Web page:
A recliner can be a lot more than an overstuffed, levered behemoth that offers one upright position and one reclined position with a footrest. Some recliners look more like contemporary armchairs with no levers at all, while others are designed to save space as they recline. Consider which options are most important to you before shopping for a recliner to ensure it'll become the new best seat in the room.
Basic Two-Position Recliner
The two-position recliner is the classic version many people think of when hearing the term "recliner." This type is either upright, armchair style or reclined with a footrest that pops out upon reclining. A lever or mechanism on the side of the chair initiates the change in position.
This type of recliner is generally less expensive than some fancier versions, but numerous style and upholstery options are available. Any store that sells recliners is likely to carry this type among its options.
The Rocking or Gliding Recliner
This type of recliner functions and looks like a two-position version with added rocking or gliding functionality when in the upright position. These are ideal for those with young children that fall asleep more readily when comforted in a gently moving chair. The extra mechanisms make this type of chair a little more expensive than the traditional recliner.
The Pushback Recliner
As its name implies, a pushback recliner goes into lie-down mode by pushing back with your body while sitting in the chair – no lever required. This type of recliner looks most like a regular armchair because there isn't any extra hardware sticking out on the side. In many cases, you can't visibly notice that this type of chair reclines. It's ideal in a space where style is preferred over a room of matching furniture paired with one chair – a typical overstuffed recliner – that's obviously designed for comfort rather than looks.
The Wall Saver Recliner
If space is an issue, a wall-saver recliner is an excellent option. The mechanics in this type of chair require only about 6 inches of space between the wall and recliner to achieve the fully reclined position. As a comparison, a standard recliner requires anywhere from 1 to 3 feet of space between the chair back and wall. The wall hugger or wall saver is sometimes more expensive than a similar traditional recliner.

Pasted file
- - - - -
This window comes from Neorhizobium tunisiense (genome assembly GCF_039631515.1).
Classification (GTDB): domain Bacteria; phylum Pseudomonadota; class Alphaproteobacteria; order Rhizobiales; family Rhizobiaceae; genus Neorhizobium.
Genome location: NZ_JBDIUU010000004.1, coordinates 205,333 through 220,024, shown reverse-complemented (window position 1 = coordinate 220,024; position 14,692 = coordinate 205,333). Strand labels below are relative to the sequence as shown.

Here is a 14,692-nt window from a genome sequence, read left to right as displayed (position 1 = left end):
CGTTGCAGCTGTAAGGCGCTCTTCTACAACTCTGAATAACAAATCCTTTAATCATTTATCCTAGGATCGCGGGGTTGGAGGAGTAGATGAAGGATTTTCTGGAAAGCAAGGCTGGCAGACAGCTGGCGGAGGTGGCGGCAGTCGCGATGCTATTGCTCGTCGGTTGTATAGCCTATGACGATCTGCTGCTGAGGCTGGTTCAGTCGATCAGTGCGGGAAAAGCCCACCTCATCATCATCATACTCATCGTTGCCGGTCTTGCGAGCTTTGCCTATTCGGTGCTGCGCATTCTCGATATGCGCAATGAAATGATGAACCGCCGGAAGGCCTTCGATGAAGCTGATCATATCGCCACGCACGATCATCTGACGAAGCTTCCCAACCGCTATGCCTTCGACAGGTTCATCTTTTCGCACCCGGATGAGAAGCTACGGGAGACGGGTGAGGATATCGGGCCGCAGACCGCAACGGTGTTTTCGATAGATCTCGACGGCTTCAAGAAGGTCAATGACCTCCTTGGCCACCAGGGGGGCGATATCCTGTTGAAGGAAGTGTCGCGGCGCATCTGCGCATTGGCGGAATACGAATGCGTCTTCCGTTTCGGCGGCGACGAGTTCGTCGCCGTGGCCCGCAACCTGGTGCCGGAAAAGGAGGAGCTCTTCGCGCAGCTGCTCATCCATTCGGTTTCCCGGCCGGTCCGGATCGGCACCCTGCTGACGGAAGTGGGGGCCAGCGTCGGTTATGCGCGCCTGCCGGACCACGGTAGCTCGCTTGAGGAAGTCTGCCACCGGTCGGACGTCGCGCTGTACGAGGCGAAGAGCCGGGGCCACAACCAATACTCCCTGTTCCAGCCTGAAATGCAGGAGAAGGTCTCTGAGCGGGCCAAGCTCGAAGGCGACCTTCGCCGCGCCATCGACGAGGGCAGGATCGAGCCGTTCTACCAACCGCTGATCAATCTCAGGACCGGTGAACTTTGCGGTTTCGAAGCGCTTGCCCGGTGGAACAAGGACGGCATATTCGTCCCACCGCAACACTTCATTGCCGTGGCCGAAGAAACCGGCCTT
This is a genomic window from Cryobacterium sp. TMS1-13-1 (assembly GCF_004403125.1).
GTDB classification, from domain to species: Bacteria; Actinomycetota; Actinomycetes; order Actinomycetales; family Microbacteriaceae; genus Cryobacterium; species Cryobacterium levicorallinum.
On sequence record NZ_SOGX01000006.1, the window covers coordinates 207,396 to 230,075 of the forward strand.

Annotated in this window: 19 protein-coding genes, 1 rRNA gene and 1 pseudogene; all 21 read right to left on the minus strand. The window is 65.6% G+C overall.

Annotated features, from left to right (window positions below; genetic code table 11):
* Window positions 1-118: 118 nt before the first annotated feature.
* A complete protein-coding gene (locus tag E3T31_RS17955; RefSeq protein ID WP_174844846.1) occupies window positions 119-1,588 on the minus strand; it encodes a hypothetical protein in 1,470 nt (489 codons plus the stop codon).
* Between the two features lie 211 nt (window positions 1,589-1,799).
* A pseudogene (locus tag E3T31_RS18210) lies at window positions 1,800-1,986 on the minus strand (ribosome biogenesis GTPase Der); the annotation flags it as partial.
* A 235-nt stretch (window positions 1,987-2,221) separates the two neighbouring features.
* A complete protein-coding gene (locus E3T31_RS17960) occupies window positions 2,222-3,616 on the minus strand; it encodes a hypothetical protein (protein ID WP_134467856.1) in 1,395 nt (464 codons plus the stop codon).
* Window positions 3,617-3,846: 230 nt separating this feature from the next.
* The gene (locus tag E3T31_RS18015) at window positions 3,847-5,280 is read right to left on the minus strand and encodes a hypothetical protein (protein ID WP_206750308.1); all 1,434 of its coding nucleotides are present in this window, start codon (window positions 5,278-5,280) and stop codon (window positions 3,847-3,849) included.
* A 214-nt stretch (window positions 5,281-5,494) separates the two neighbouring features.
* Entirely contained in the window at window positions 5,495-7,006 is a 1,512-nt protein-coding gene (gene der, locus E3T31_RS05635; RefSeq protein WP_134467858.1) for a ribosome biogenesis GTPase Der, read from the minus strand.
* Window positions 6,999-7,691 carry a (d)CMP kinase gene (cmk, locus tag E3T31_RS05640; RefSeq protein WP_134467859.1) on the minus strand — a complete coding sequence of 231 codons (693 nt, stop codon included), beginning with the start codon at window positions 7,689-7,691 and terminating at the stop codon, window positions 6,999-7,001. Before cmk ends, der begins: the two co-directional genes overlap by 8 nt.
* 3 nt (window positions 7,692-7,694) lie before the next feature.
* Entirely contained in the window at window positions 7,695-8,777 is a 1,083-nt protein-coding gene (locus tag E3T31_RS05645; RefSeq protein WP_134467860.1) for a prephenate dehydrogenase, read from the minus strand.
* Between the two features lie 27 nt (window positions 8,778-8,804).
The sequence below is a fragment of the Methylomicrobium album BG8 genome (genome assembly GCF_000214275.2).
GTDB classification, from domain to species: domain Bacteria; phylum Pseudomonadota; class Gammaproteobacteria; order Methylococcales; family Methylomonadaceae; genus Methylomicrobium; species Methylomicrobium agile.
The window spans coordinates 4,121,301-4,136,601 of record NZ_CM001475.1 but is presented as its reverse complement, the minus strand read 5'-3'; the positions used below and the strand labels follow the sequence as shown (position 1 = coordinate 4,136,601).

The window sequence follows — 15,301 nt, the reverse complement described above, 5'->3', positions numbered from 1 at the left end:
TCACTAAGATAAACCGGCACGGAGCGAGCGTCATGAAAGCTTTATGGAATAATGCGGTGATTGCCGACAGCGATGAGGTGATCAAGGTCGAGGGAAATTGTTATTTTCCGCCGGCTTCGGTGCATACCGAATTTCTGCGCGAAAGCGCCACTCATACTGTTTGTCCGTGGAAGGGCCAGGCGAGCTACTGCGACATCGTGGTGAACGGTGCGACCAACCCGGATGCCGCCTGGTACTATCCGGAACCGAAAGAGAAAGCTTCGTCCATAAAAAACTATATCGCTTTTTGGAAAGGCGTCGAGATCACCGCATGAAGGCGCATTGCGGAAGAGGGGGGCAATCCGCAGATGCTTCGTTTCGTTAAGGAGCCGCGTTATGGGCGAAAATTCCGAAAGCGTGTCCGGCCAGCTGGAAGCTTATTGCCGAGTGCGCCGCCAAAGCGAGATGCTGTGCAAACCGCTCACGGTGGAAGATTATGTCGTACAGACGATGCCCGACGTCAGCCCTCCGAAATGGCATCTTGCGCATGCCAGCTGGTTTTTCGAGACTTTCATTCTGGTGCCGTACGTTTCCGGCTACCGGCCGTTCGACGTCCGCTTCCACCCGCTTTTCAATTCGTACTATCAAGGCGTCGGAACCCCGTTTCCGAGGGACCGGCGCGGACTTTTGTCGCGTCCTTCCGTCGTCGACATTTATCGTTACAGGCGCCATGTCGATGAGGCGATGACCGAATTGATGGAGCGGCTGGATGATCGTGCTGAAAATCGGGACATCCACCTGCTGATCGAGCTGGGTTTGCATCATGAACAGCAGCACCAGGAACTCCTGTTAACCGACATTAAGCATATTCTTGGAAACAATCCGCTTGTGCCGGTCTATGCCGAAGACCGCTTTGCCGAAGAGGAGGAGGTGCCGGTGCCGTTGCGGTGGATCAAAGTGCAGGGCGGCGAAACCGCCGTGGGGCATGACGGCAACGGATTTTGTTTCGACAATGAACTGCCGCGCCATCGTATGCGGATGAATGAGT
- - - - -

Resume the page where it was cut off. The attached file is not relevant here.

Powered Recliner Options
Some recliners are operated by electricity instead, allowing the user to push a button to achieve the desired chair position instead of using their own strength to do so. Generally, these offer more positions than the traditional recliner. Some may even offer USB outlets for portable devices, such as phones and tablets. Other powered recliners function much like adjustable beds, allowing you to push the button and release it when the chair reaches the desired angle. Still, some models may offer various massage options for the headrest, lumbar support and other areas.
The lift chair, as its name implies, leans forward gradually to help lift its occupant into standing position. This chair is designed for someone who may have trouble getting into and out of a chair on their own. As with other powered recliners, these are far more expensive than a basic recliner. Powered recliners also require a nearby wall outlet, ideally located behind the chair.
Kathy Adams is an award-winning writer. She is an avid DIYer that is equally at home repurposing random objects into new, useful creations as she is at supporting community gardening efforts and writing about healthy alternatives to household chemicals. She's written numerous DIY articles for paint and decor companies, as well as for Black + Decker, Hunker, SFGate, Landlordology and others.